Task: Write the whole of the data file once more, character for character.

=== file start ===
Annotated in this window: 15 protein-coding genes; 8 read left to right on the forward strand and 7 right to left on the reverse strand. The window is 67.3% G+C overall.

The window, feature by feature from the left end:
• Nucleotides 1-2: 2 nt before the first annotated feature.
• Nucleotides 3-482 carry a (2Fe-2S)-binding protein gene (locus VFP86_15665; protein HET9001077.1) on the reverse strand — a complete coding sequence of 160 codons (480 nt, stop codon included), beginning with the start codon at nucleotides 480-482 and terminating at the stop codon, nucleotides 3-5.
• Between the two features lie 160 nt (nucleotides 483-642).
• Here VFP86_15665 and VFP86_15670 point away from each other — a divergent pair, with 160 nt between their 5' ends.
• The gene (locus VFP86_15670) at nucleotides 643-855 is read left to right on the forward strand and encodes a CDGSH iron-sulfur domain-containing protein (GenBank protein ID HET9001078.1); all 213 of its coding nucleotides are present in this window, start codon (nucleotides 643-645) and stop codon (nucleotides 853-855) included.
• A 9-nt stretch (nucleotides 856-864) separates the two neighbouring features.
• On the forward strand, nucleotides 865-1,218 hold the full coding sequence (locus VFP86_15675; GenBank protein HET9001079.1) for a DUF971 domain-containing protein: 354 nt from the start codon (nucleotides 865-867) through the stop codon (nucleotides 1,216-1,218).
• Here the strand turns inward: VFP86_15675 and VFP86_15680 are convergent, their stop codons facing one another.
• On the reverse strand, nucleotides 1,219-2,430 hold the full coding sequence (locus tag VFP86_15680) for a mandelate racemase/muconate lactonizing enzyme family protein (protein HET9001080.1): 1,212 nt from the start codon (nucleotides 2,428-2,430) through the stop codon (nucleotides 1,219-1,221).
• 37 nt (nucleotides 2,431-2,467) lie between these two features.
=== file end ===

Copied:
Annotated in this window: 15 protein-coding genes; 8 read left to right on the forward strand and 7 right to left on the reverse strand. The window is 67.3% G+C overall.

The window, feature by feature from the left end:
• Nucleotides 1-2: 2 nt before the first annotated feature.
• Nucleotides 3-482 carry a (2Fe-2S)-binding protein gene (locus VFP86_15665; protein HET9001077.1) on the reverse strand — a complete coding sequence of 160 codons (480 nt, stop codon included), beginning with the start codon at nucleotides 480-482 and terminating at the stop codon, nucleotides 3-5.
• Between the two features lie 160 nt (nucleotides 483-642).
• Here VFP86_15665 and VFP86_15670 point away from each other — a divergent pair, with 160 nt between their 5' ends.
• The gene (locus VFP86_15670) at nucleotides 643-855 is read left to right on the forward strand and encodes a CDGSH iron-sulfur domain-containing protein (GenBank protein ID HET9001078.1); all 213 of its coding nucleotides are present in this window, start codon (nucleotides 643-645) and stop codon (nucleotides 853-855) included.
• A 9-nt stretch (nucleotides 856-864) separates the two neighbouring features.
• On the forward strand, nucleotides 865-1,218 hold the full coding sequence (locus VFP86_15675; GenBank protein HET9001079.1) for a DUF971 domain-containing protein: 354 nt from the start codon (nucleotides 865-867) through the stop codon (nucleotides 1,216-1,218).
• Here the strand turns inward: VFP86_15675 and VFP86_15680 are convergent, their stop codons facing one another.
• On the reverse strand, nucleotides 1,219-2,430 hold the full coding sequence (locus tag VFP86_15680) for a mandelate racemase/muconate lactonizing enzyme family protein (protein HET9001080.1): 1,212 nt from the start codon (nucleotides 2,428-2,430) through the stop codon (nucleotides 1,219-1,221).
• 37 nt (nucleotides 2,431-2,467) lie between these two features.